Kinematic Self-Replicating Machines

© 2004 Robert A. Freitas Jr. and Ralph C. Merkle. All Rights Reserved.

Robert A. Freitas Jr., Ralph C. Merkle, Kinematic Self-Replicating Machines, Landes Bioscience, Georgetown, TX, 2004.


4.3.3 Viruses

Viruses are acellular bioactive parasites that attack virtually every form of cellular life [228] and which cannot replicate except in the presence of a biological host cell. Viruses have diameters ranging from 16-300 nm [1751] – for example, poliomyelitis ~18 nm, yellow fever ~25 nm, influenza ~100 nm, herpes simplex and rabies ~125 nm, and psittacosis ~275 nm [1752]. Their shape is either pseudospherical with icosahedral symmetry, as in the poliomyelitis virus, or rodlike, as in the tobacco mosaic virus (TMV). Viruses consist of a core of RNA (most plant viruses and animal viruses such as the rhinoviruses, polio and flu viruses, and all retroviruses) or DNA (most bacterial and some animal viruses), but never both. This nuclear material is surrounded by a protein coat called a capsid, a quasi-symmetrical structure assembled from one or only a few protein subunits called capsomeres. A virus surrounded only by capsid is a naked virus; some viruses acquire a lipid membrane envelope from their host cell upon release, and are then called enveloped viruses. Attached to the capsid are other protein structures necessary for host infection, especially attachment or docking proteins and most importantly the ATP-powered DNA packaging motor (Section 4.5) that stuffs viral genetic material into the viral capsid [1753-1755]. The interior capsid volume is usually only slightly larger, and never more than twice as large, as the volume of the enclosed nuclear material [1693]. For instance, the adenovirus (one family of viruses that causes the common cold in humans) is an icosahedral particle ~70 nm in diameter (~180,000 nm3) containing one double-stranded DNA molecule ~11 microns (~35,000 bases or ~107 daltons) in length (~15,000 nm3), giving a composition of approximately 92% protein and 8% DNA by volume. By comparison, the TMV has 5% nucleic acid, the bushy stunt virus 17%, and the tobacco ringspot virus has 40% [1752].

Bacteriophage viruses, first employed therapeutically against bacteria by d’Herelle in 1922 [1756], have recently been used as self-replicating pharmaceutical agents [1757]. One of the best-studied examples of the bacteriophages is the T4 virus (Figure 4.15). Like all viruses, T4 replicates primarily by self-assembly [1758-1762] in the final stage, albeit with the assistance of co-opted host-cell ribosomes (Section 4.2) – which are positional-assembly style devices – to make the “parts”. (Self-assembly and positional assembly are distinguished in the introduction to Chapter 4). The syringelike, 100-nm long, 20-nm wide cylindrical T4 tail assembly, made of 15 different proteins joined in 24 annular segments with an 8-nm inside bore, has a set of small fibers near the tip that attach to the plasma membrane of the host cell. After a lysozyme-like enzyme opens a breach in the host cell wall, the tail sheath thickens and contracts [1763], inserting a ~2.8 megadalton hollow core protein nanotube (80 nm long, 7 nm wide, 2.5 nm inside bore) through the host cell integument. The protein nanotube is then uncorked in response to chemical signals, and large-molecule (mostly putrescine and spermadine) pressurization of ~30 atm ejects a single 70-micron long, 2-nm wide DNA thread (~50% of T4 head volume) through the 2.5-nm nanotube aperture and out into the cell typically in ~3 seconds, a mean flow velocity of ~23 microns/sec [1764]. (Phage DNA is mechanically packed into capsids by molecular motors [1753].)* The double-stranded DNA thread rotates ~4000 times around its axis as it emerges [1765]. Under optimum conditions, initial injection velocity may start as high as 360 micron/sec with a minimum injection time of 0.23 sec [1764]. Once inside the host cell, the virus (specifically, its genetic material) uses the cell’s machinery, including some of the cell’s enzymes, to generate virus parts and the 168 kilobase T4 genome [1766], which self-assemble into new T4 virus particles (Figure 4.16). The phage head, tail, and tail fibers are assembled via independent pathways, and then are joined to form the complete virus [1767]. A single Escherichia coli bacterium injected with a single T4 phage virion at 37 oC in rich media lyses after 25-30 minutes (the first completed virus particle, est. mass ~0.3 fg, materializes ~13 minutes post-infection [1758]), releasing 100-200 phage particles that have replicated themselves inside the cell [1768].**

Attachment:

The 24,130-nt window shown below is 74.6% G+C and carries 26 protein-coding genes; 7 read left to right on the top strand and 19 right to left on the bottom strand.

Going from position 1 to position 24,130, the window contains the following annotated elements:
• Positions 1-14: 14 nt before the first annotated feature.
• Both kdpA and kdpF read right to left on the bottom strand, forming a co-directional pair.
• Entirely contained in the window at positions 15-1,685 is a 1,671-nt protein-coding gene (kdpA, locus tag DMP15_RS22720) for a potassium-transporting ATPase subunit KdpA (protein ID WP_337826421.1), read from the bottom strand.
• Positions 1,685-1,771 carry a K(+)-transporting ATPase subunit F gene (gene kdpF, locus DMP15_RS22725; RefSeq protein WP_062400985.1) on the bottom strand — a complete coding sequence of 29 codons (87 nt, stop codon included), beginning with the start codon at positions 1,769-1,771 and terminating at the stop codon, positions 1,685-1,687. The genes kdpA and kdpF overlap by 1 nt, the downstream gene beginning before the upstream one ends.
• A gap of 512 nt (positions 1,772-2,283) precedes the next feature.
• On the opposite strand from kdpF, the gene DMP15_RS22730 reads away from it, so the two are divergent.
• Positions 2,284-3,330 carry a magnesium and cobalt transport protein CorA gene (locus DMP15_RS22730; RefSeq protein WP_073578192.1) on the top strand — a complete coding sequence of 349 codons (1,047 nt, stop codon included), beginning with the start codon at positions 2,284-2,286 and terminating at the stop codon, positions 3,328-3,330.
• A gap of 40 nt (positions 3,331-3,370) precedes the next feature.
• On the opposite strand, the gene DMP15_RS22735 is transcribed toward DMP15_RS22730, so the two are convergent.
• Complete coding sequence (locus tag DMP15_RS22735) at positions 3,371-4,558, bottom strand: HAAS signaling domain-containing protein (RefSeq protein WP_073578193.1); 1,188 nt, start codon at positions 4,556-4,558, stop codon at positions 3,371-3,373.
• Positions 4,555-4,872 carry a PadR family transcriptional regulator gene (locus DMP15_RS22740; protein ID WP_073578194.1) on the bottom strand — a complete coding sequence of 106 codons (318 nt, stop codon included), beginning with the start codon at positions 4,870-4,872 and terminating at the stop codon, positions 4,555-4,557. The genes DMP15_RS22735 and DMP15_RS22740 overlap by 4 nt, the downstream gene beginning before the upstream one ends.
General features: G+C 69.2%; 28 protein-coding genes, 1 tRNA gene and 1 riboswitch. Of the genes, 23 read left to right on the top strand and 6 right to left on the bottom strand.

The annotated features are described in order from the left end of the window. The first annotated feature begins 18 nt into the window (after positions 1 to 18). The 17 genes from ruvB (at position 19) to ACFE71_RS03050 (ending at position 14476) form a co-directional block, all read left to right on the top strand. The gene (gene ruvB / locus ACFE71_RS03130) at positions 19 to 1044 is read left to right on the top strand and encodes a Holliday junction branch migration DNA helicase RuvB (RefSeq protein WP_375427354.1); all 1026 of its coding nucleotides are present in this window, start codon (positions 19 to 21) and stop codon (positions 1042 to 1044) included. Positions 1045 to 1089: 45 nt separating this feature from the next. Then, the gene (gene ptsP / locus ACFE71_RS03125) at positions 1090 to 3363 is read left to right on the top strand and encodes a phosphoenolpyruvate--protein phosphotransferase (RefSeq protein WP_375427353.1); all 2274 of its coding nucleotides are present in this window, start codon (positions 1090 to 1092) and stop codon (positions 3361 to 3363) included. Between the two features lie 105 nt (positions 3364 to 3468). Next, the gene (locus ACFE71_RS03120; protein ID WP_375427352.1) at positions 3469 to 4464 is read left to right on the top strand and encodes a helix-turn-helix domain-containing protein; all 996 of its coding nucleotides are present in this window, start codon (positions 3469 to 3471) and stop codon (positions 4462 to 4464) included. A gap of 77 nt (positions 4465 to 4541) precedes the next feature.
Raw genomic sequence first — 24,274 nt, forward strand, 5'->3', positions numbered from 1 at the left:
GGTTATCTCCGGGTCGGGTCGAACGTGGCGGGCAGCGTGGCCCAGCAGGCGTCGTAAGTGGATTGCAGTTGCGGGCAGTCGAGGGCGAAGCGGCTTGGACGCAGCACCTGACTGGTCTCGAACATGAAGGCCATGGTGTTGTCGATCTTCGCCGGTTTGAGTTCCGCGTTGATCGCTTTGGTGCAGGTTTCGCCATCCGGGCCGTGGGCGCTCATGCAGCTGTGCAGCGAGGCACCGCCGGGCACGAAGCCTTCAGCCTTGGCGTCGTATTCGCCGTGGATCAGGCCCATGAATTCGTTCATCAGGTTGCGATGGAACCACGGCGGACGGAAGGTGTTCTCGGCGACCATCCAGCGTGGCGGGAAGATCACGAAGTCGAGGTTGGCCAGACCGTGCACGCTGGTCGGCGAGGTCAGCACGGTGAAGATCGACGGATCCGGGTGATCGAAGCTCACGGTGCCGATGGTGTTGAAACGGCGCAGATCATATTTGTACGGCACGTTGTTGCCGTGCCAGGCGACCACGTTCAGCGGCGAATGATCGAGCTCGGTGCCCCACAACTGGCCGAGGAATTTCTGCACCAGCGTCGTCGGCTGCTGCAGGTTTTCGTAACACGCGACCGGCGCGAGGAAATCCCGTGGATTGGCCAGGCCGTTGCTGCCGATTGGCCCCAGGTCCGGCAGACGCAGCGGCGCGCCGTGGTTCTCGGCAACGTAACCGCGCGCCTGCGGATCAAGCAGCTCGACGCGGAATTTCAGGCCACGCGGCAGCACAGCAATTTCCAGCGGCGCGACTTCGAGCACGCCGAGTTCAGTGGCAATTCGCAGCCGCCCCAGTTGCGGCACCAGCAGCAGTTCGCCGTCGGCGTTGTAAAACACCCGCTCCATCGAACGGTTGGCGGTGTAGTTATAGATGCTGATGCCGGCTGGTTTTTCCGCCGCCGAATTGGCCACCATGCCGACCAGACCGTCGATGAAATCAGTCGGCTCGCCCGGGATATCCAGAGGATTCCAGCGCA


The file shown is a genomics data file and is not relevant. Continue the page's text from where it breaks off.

* Here we are describing only one well-known process of bacterial-assisted replication of an extensively studied bacterial virus. R. Bradbury notes that there are human viruses such as CMV and HSV that contain more than an order of magnitude more DNA and have a correspondingly more complex life cycle and assembly process.

** This describes only the lytic cycle of viral reproduction. In the alternative lysogenic cycle of some bacteriophage viruses, the phage’s DNA inserts itself into the bacterial chromosome, becoming a “prophage.” A host cell that carries a prophage has the potential to lyse, thus is called a lysogenic cell.

Thus the general logic of viral replication (Figure 4.17) appears to be to impose the exogenous viral “data tape” upon the cellular manufacturing machinery. This captive machinery fabricates all viral parts more or less simultaneously, whereupon these parts then self-organize by making use of prearranged conformational switching (Section 4.1.5) of the physical structure of parts and subassemblies as they self-assemble into new complete virion particles.


Last updated on 1 August 2005